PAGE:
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Suspect arrested, boy unhurt after massive manhunt in Pasco

Adam Matos, 28, was arrested Friday morning at the Floridan Palace Hotel in Tampa. Authorities searched more than 12 hours for him and his son after four people were found dead in Hudson. “I love my son,’’ he said as he was led away.
Adam Matos, 28, was arrested Friday morning at the Floridan Palace Hotel in Tampa. Authorities searched more than 12 hours for him and his son after four people were found dead in Hudson. “I love my son,’’ he said as he was led away.
Published Sep. 6, 2014

Megan Brown was afraid of Adam Matos.

He could be obsessive and aggressive. Sometimes he shouted and punched things. Recently he pulled a knife on her, investigators say. She didn't want him around their 4-year-old son.

"I tried to give her a safe haven," said Jim Sigler, who owns the Fisherman's Shack bar in Hudson where Brown worked. "I told her she would be welcome at my house."

She declined.

On Friday, it appeared that Brown was one of the four people murdered at a horrid crime scene in Hudson, according to a search warrant affidavit. The other victims: Browns' parents and Nicholas Leonard, who were staying at or visiting a house in northwest Pasco County.

The same day, after a massive search and a tip from a cab driver, investigators found Matos and the boy at a hotel in downtown Tampa. Matos, who remains in jail, has not been charged in the killings, but the Pasco County sheriff called him the main suspect. The boy, who is autistic, was okay.

As officers led Matos, 28, to a cruiser, he told reporters he had nothing to do with the killings.

"I love my son and I hope that he's safe right now," he said.

• • •

Thursday morning, someone called authorities after being unable to reach anyone at the beige, two-story house at 7719 Hatteras Drive in Hudson. Deputies went in and found blood — lots of it — a foul odor and a projectile, the warrant affidavit showed.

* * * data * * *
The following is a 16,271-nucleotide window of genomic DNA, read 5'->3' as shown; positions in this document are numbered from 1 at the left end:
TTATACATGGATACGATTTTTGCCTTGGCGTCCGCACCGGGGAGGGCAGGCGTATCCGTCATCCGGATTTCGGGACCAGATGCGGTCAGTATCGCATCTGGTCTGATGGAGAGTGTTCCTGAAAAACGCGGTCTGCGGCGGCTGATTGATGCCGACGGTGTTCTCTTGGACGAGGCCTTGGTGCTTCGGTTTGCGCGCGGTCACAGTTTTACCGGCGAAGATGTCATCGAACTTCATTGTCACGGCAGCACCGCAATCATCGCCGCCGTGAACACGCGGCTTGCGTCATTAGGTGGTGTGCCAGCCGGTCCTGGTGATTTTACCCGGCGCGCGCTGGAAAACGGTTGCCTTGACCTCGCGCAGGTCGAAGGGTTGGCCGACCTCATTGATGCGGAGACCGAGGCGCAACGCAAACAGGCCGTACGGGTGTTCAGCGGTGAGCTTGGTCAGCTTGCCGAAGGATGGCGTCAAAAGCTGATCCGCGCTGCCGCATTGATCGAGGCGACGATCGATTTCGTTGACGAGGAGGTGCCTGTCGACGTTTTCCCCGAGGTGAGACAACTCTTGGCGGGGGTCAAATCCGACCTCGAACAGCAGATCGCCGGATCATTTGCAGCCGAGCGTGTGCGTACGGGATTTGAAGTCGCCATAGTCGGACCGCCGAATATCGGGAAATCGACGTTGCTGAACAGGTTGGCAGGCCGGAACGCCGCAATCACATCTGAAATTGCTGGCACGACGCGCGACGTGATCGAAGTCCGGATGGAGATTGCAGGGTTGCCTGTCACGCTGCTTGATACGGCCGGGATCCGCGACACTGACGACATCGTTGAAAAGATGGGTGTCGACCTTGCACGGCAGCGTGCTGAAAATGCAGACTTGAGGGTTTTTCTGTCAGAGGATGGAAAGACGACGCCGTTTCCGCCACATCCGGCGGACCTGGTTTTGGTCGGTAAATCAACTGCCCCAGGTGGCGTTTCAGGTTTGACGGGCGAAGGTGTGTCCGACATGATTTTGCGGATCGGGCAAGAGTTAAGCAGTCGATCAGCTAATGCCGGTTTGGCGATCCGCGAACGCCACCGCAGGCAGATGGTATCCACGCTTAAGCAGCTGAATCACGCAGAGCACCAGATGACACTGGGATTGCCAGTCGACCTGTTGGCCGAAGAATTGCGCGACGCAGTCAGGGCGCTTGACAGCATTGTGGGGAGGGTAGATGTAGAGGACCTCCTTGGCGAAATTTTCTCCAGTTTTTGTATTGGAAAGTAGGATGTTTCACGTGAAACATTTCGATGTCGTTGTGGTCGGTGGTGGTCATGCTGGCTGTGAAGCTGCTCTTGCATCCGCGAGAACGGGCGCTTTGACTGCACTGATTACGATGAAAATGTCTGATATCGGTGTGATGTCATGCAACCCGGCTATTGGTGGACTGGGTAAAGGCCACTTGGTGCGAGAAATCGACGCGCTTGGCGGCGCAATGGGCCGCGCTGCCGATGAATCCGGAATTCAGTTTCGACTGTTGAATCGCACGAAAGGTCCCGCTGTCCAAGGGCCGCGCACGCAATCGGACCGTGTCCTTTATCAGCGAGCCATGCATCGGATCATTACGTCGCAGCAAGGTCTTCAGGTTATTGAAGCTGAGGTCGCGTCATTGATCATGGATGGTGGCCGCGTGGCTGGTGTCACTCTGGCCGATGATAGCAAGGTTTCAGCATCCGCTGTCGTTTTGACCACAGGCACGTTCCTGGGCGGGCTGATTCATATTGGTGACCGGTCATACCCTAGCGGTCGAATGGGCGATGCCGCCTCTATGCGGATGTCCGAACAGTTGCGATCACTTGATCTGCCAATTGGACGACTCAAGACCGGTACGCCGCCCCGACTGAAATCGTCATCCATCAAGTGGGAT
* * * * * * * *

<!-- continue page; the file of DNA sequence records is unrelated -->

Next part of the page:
They fanned out through the neighborhood, eventually following a trail to a hill nearby where four bodies were "piled up on each other," Pasco Sheriff Chris Nocco said. There was no trace of Matos or the boy, Ismael "Tristan" Santisteban.

Authorities launched a massive search. Pennsylvania State Police searched the family's hometown there. Pasco deputies and the FBI combed bars, homeless camps and neighborhoods.

From a news conference set up near the crime scene Thursday night, Nocco looked into TV cameras and pleaded with Matos: "If you're watching this, please just let the Sheriff's Office have Tristan."

Shortly after the cameras left, Salvatore Pizzo, a driver for Joe's Taxi in New Port Richey, got a call to pick up a man in Hudson.

Just blocks from where the four bodies had been found, a dark-haired man and a small boy got in the cab. Pizzo asked where they were coming from.

"My cousin's house," Pizzo recalled the man saying. "I'm headed to Fort Myers to spend time with my family."

He wanted to go to a Greyhound bus station in Tampa. He paid the $105 fare in cash up front.

Pizzo had something to drink, and the boy asked for some, he said. They stopped at the Circle K in Moon Lake at State Road 52, and the man bought chocolate milk for the boy and a bag of chips. He buckled the boy in.